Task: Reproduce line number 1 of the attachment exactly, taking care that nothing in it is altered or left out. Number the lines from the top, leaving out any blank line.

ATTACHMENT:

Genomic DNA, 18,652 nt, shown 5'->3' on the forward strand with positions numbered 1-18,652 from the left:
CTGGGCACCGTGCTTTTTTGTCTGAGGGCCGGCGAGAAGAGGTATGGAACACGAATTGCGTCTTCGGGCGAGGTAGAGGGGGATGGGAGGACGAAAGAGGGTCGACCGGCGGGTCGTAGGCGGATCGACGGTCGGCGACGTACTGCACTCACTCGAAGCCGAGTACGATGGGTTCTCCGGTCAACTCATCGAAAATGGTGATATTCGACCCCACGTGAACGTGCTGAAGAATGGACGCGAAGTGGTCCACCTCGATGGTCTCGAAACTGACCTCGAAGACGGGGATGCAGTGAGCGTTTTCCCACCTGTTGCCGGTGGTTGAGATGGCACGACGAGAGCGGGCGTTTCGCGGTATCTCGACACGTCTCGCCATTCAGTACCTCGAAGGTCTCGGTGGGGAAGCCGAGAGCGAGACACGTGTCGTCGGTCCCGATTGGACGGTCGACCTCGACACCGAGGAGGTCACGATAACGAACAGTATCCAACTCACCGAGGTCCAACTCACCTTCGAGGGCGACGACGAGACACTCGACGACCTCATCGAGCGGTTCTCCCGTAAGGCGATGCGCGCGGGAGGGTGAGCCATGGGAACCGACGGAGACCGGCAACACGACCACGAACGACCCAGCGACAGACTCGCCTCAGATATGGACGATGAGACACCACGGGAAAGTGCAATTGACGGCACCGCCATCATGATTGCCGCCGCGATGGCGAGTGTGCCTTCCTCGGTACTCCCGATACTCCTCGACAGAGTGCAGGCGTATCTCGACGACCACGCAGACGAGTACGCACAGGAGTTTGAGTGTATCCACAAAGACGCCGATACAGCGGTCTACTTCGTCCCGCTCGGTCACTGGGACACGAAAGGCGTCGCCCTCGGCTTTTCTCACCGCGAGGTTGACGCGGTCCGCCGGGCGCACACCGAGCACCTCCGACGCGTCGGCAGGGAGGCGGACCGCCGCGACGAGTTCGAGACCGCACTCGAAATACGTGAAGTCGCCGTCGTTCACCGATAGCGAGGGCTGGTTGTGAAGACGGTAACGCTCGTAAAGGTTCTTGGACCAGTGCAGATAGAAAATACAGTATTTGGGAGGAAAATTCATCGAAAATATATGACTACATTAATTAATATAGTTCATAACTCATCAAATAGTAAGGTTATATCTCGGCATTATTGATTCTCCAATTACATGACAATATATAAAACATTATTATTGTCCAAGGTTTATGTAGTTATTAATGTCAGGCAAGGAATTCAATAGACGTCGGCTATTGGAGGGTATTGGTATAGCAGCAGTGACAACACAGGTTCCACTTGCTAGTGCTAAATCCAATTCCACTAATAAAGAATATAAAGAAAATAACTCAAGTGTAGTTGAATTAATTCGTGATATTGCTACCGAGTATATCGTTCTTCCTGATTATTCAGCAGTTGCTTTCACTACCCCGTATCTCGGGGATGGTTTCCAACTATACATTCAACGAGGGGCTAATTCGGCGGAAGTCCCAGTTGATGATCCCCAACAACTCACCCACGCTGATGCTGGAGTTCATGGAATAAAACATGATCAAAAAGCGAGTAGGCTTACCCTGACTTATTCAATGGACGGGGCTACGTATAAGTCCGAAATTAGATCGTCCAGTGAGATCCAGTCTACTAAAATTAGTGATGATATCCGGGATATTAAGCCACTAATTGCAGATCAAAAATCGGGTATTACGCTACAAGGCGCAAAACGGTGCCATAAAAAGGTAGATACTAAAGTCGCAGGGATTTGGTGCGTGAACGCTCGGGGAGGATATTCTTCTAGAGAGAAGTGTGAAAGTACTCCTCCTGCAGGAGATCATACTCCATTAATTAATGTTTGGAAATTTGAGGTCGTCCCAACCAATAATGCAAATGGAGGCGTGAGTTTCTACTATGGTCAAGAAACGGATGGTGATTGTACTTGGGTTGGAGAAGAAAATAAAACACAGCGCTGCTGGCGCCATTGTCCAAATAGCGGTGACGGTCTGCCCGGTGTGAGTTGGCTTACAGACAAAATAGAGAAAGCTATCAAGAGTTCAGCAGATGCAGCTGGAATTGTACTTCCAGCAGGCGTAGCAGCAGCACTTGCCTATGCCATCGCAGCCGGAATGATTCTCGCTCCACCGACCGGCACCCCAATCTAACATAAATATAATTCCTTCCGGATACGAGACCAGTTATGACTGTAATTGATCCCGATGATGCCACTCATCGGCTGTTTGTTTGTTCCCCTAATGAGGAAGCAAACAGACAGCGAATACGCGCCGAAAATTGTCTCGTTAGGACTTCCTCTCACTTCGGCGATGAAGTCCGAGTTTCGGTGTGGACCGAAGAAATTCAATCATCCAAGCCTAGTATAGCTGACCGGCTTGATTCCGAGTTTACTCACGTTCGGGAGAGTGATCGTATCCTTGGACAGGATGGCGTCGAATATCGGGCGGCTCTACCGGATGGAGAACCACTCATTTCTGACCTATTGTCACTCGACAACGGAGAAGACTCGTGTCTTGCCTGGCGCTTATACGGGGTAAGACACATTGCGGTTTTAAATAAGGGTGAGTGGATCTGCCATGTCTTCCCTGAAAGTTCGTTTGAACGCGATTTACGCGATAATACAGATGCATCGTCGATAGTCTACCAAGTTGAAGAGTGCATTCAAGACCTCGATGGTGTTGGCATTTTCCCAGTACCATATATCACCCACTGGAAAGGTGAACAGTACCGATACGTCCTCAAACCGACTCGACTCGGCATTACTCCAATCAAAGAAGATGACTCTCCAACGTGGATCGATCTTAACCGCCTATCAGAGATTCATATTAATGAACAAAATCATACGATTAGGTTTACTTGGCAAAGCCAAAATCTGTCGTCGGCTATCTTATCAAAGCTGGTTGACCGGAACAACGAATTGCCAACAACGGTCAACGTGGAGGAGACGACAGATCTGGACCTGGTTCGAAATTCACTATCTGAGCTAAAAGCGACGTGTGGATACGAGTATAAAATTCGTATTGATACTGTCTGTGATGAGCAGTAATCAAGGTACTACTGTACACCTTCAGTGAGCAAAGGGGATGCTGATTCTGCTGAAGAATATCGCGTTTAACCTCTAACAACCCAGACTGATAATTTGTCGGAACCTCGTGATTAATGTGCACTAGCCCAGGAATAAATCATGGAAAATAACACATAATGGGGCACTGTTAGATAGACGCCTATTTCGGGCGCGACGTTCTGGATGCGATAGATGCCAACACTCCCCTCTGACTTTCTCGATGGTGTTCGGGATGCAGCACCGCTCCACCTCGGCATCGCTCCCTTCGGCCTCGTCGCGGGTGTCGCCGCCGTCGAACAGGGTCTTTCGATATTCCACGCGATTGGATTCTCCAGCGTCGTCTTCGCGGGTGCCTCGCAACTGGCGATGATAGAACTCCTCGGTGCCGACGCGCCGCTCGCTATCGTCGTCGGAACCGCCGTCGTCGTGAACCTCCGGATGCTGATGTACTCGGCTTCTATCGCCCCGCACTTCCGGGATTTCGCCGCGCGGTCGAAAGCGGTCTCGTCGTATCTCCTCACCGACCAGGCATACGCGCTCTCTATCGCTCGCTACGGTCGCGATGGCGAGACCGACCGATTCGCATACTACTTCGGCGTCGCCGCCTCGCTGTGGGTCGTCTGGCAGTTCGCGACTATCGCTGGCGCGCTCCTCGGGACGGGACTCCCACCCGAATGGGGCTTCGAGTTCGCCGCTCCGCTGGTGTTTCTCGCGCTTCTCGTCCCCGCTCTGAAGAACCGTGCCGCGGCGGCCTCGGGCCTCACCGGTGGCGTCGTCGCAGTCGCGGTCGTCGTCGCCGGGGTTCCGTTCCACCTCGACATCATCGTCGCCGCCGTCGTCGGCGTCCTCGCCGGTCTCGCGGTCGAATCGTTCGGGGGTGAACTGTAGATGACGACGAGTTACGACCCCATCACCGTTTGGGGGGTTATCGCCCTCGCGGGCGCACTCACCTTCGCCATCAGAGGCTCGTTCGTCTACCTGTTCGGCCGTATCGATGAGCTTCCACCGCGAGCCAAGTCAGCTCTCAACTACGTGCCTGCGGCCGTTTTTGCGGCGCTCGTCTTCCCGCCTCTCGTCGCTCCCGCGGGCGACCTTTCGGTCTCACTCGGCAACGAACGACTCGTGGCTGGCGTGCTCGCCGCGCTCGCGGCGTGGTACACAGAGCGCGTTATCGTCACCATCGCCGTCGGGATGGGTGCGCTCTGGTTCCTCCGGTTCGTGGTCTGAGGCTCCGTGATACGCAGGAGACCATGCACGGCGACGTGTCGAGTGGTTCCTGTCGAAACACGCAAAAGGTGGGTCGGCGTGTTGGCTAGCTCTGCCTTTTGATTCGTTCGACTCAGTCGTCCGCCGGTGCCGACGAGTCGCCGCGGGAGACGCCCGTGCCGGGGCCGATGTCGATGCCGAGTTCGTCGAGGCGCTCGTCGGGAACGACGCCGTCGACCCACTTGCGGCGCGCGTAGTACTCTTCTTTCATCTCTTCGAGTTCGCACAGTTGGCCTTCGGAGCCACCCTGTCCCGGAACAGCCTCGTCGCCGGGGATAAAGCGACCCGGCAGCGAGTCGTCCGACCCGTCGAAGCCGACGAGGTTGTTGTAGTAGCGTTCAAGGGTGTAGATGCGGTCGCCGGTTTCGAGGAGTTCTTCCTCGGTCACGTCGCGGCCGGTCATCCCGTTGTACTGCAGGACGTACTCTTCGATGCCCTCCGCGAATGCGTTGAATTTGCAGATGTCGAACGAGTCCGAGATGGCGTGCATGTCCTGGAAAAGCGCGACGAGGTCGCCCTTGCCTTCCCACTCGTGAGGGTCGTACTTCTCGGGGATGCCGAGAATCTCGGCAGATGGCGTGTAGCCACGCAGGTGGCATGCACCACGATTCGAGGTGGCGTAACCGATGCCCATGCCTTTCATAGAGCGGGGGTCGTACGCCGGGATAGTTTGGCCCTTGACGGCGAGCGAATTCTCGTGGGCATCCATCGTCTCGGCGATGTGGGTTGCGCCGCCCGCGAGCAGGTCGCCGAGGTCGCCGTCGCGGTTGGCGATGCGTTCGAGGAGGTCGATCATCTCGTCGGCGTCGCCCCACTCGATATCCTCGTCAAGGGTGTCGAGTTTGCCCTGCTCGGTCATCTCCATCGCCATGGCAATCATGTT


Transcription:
Genomic DNA, 18,652 nt, shown 5'->3' on the forward strand with positions numbered 1-18,652 from the left: